How the NY Giants' Offense Might Look Under New Offensive Coordinator Ben McAdoo

Patricia Traina@Patricia_TrainaFeatured Columnist IVJanuary 16, 2014

GREEN BAY, WI - 2009:  Ben McAdoo of the Green Bay Packers poses for his 2009 NFL headshot at photo day in Green Bay, Wisconsin.  (Photo by NFL Photos)
NFL Photos/Getty Images

In a statement released by the New York Giants, newly hired offensive coordinator Ben McAdoo described his plans to transform the NFL’s 28th-ranked offense into "an up-tempo, attacking-style offense."

That's just fine with head coach Tom Coughlin, who is counting on the first-time offensive coordinator to infuse some new ideas to keep opposing defenses off-balance.

In the same statement announcing McAdoo's hire, Coughlin said:

Here’s what I expect. I think the players will respond to this. We’re going to try to compromise the system with what we have here. However, there will be change. And that change will be very positive and very well-received by our team and our players. And if our players are scrambling around to learn a new system—good. That’s another fire in their rear end.

Change certainly never hurt anyone and when you're talking about a broken offense, there's nowhere to go but up.

So let's look at the expectations of McAdoo in his first year and also try to get a glimpse into how he might base his offense using the Green Bay Packers, his previous team, as a starting point.


Repair the Quarterback and Develop His Backup 

As Eli Manning goes, so too does the Giants' offense. That's why the top priority is to help Manning recover from a nightmarish season in which his numbers not only were out of whack, but also one in which he could never find a comfort level in the pocket or with his receivers.  

Let's first be honest. The offensive line was a mess, which certainly didn't help matters. It didn’t help Manning that his quarterbacks coach last year, Sean Ryan, couldn't come up with ways to help Manning to adjust to what was going on in front of him.

That's why, by the way, the Giants might not be done yet reshuffling their assistant coaches, as Ralph Vacchiano of the New York Daily News noted:

As I noted in my review of the passing game last month, Manning was often unable to step up into a clean pocket, an example of which you can see below from the first game against Washington.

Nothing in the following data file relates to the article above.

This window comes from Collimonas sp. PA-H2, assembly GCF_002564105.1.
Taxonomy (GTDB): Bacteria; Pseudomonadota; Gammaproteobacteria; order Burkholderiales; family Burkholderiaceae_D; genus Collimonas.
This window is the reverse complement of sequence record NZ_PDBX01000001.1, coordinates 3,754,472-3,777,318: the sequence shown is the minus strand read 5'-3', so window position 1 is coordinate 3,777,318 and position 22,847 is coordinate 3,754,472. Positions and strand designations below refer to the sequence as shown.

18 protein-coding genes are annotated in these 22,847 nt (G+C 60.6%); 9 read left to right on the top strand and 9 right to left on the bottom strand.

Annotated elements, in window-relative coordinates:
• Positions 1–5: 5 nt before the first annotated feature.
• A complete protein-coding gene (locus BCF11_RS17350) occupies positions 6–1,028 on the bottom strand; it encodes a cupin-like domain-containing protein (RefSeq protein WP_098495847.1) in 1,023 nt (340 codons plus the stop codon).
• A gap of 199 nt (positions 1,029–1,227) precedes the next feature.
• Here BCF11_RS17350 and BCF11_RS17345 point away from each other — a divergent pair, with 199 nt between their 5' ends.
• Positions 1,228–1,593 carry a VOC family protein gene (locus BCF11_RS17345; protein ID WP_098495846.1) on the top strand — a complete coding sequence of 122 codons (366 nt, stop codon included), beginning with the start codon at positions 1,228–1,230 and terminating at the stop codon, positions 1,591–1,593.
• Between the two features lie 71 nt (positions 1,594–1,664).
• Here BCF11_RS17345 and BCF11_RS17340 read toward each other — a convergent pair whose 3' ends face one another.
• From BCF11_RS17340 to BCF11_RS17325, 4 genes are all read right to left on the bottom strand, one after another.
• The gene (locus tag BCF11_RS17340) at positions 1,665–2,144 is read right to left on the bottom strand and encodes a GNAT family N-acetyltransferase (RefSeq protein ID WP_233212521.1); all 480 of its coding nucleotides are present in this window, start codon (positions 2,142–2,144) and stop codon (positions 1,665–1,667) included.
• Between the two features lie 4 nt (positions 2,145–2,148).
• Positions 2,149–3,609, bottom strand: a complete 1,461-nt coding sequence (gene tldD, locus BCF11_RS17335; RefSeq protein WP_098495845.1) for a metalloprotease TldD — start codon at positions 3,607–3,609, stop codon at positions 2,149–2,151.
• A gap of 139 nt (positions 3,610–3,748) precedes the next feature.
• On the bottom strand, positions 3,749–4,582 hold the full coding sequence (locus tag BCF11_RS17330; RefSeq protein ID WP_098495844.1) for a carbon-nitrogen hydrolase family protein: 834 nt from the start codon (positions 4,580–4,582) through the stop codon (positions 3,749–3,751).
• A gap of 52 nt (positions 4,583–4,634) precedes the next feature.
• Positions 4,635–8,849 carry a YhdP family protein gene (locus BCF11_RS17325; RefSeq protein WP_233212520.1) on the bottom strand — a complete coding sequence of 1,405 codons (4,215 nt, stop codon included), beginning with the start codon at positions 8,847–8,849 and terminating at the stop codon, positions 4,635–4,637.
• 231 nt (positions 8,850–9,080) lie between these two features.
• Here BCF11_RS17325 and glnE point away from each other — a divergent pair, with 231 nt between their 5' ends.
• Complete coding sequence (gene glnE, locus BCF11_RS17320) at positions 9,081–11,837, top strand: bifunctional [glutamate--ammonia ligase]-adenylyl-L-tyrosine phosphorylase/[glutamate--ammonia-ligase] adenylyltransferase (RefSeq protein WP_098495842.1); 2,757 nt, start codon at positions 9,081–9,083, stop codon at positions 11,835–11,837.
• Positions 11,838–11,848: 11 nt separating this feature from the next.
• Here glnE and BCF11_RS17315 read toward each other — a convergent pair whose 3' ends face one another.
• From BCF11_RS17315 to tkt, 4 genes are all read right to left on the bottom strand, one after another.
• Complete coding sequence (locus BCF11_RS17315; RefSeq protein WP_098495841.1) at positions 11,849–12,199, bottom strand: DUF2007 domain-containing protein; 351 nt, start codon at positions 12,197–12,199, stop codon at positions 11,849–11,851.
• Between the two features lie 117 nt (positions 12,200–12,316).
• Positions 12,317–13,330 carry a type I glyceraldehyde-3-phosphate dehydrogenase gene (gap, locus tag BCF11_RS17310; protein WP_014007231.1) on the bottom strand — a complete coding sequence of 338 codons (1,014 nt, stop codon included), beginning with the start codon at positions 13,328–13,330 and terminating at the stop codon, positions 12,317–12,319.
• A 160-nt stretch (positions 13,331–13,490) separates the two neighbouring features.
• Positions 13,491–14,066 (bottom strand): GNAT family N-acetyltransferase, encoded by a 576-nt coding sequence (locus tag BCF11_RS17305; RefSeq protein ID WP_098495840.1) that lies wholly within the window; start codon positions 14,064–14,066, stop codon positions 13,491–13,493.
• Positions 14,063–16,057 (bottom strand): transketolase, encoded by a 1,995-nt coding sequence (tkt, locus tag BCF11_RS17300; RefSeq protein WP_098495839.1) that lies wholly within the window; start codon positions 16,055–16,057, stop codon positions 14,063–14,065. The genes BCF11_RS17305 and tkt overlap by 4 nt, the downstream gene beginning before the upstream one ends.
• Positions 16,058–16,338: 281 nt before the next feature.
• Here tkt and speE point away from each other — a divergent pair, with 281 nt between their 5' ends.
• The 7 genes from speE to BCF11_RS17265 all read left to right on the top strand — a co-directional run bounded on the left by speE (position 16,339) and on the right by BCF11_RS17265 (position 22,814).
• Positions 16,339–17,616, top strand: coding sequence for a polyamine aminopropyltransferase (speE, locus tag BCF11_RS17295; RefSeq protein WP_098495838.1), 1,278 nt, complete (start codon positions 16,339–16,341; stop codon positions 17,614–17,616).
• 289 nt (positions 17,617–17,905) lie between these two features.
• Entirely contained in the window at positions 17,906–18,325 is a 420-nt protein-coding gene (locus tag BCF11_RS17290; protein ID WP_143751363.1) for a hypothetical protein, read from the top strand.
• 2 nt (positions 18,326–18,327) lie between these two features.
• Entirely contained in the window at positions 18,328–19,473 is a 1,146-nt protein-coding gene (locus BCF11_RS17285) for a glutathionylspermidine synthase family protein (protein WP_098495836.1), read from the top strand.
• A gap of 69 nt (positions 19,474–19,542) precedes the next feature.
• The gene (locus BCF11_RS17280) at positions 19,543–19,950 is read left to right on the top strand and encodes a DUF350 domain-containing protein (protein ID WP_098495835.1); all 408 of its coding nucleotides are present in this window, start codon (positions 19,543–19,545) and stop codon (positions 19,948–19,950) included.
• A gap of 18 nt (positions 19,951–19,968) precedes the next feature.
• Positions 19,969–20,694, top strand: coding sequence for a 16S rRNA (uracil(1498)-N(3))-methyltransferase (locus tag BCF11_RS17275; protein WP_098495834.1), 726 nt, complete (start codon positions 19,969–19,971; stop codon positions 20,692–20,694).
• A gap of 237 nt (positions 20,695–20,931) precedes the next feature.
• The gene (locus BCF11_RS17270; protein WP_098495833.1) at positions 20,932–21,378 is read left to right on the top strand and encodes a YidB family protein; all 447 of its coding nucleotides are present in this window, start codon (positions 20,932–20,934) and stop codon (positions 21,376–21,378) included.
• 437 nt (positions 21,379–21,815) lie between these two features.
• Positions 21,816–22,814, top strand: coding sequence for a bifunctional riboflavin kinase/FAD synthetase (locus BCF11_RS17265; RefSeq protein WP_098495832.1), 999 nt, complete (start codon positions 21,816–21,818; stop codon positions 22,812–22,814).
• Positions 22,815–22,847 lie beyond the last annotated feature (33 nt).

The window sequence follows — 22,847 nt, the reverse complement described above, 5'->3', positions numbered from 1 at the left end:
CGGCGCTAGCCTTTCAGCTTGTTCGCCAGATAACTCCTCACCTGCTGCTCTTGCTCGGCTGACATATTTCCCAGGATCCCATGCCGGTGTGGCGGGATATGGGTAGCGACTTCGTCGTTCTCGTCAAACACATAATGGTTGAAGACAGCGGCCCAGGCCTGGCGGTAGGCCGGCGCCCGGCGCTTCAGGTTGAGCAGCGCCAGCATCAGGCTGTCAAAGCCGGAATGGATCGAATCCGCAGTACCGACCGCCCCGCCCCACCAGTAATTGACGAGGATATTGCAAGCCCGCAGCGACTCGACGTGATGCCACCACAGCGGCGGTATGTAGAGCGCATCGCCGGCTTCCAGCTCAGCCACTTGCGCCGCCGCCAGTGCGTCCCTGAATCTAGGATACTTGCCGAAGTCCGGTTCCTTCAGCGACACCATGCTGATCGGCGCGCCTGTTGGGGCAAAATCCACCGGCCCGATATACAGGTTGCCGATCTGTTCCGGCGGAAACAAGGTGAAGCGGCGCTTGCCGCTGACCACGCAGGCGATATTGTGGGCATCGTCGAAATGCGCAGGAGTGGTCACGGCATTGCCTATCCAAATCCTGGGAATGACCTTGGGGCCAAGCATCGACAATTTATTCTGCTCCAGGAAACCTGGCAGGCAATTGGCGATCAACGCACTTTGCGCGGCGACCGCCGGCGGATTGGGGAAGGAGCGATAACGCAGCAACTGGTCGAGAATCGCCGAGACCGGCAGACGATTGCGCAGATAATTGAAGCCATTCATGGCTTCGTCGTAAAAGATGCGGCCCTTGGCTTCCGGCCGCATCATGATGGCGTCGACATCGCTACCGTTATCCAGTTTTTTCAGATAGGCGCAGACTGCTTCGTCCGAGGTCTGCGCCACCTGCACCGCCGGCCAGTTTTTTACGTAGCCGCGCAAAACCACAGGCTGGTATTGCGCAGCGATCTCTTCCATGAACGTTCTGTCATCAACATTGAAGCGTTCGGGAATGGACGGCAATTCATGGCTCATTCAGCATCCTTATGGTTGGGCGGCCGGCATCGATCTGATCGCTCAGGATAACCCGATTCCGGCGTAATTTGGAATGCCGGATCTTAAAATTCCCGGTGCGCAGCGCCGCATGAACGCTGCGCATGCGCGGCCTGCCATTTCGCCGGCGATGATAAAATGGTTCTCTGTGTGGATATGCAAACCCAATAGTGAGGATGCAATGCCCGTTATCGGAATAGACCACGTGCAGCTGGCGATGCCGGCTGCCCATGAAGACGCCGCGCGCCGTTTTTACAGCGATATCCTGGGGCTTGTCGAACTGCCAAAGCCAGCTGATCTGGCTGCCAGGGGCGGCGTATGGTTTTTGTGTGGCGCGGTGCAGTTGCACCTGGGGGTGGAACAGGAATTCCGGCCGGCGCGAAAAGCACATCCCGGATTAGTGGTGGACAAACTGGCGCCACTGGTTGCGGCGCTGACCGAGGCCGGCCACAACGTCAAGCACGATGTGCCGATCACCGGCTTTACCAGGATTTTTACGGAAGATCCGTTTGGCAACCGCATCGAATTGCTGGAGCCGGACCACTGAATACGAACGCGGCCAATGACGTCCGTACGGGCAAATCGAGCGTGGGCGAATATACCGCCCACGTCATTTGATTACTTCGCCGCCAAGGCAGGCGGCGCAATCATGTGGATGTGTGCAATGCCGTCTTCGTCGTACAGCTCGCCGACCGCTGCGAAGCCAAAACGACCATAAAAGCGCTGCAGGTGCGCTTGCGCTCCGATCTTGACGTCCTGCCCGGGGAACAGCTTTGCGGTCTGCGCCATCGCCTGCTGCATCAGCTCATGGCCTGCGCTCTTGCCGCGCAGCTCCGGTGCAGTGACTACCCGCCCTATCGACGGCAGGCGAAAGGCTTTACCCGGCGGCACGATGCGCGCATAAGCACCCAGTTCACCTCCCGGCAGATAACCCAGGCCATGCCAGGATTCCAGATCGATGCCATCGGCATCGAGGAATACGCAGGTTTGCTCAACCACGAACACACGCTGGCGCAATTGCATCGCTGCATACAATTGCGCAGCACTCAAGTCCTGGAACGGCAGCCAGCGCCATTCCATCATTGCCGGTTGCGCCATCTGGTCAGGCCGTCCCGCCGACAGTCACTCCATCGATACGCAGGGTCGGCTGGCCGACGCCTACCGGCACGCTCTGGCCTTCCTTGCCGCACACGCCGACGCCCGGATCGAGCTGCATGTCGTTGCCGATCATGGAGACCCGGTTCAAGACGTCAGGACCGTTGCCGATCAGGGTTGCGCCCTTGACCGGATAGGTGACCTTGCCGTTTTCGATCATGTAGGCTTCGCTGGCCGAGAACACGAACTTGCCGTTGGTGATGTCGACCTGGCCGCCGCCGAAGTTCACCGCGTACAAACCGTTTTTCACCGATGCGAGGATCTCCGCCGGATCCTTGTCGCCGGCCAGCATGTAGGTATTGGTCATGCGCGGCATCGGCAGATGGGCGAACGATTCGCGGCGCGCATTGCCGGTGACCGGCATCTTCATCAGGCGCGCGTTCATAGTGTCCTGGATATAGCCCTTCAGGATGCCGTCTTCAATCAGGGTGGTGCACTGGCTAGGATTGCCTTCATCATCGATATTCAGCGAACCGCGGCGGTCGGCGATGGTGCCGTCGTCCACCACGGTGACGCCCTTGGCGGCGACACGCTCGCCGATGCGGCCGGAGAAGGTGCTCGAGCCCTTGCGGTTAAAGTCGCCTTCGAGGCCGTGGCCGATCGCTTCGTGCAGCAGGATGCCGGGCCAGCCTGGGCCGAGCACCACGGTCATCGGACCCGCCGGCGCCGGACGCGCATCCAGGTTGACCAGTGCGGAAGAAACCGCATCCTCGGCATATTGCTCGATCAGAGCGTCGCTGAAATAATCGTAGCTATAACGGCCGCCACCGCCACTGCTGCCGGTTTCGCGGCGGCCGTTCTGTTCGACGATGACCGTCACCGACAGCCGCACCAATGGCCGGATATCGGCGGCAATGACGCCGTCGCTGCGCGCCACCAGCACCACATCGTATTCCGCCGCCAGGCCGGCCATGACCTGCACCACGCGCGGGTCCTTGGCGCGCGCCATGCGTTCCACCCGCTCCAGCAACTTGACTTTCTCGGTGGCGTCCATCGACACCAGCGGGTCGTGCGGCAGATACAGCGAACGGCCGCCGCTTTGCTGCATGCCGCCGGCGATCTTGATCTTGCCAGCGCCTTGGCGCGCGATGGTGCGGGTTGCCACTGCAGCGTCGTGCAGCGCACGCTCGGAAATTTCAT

NFL Game Rewind

In this frame, left tackle Will Beatty (circled) is beaten while guard David Diehl, whose left foot (red arrow) is in the pocket, is being pushed back by Washington nose tackle Barry Cofield.  

As a result, Manning has nowhere to step up and is seen throwing the ball off-balance—note the blue arrow pointing to the foot that should have come forward when he made his throw.  

When a quarterback throws off his back foot as often as Manning had to do this year, he sometimes loses that “touch” on the ball (because he’s putting as much “arm” into the pass as possible to compensate for the inability to gain some forward momentum on the pass).

The result? The ball usually sails on him, which is something we saw too often from Manning, who overthrew a number of receivers by a mile.

McAdoo's input will be key in helping fix Eli Manning (right) and in expediting the development of Ryan Nassib (center).
McAdoo's input will be key in helping fix Eli Manning (right) and in expediting the development of Ryan Nassib (center).Jim O'Connor-USA TODAY Sports

With McAdoo having had success with coaching quarterbacks at Green Bay—Matt Flynn and Scott Tolzien are two who McAdoo quickly brought alonghe no doubt has a few ideas on how to help fix Manning's mechanics.

Ultimately it will be up to the quarterbacks coach to work with Manning on a daily basis, but as McAdoo develops the offense, it would not be far-fetched if he and Manning discuss various issues while watching film this offseason.  

That topic almost certainly came up during McAdoo’s meeting with Coughlin, who clearly liked what he heard:

Think about what they overcame this year in Green Bay. One of them (Matt Flynn) wasn’t even on their roster to start the season. And they still got in the playoffs. We beat them when Tolzien was in there. Then Flynn came in and they won a critical, critical game with him at quarterback in Dallas. They lost to the Steelers when they could have cushioned their opportunity a little bit. The ball was down in close and it just got away from them. But then they beat Chicago.

I mentioned the development of Tolzien, who completed 55 of 90 pass attempts for 717 yards and one touchdown while throwing five interceptions.